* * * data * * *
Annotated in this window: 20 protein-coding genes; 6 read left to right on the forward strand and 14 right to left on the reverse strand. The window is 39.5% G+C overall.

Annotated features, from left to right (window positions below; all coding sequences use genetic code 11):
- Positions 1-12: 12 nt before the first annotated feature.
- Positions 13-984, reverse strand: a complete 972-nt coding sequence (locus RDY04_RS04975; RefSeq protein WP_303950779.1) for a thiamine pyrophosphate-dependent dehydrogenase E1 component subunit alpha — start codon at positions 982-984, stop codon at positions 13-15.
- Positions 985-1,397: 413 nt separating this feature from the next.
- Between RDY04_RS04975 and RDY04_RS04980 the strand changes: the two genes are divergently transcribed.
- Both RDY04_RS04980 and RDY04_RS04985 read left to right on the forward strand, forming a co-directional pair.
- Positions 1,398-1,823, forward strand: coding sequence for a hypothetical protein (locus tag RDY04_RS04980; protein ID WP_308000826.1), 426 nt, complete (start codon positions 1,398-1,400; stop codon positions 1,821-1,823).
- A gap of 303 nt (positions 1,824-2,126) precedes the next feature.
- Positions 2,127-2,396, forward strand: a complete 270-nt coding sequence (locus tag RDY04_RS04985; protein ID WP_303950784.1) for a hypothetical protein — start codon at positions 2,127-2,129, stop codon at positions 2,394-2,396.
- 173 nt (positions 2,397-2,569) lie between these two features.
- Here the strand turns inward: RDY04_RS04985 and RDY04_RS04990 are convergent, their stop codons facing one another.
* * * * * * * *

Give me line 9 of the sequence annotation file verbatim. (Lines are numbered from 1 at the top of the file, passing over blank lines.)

- A gap of 303 nt (positions 1,824-2,126) precedes the next feature.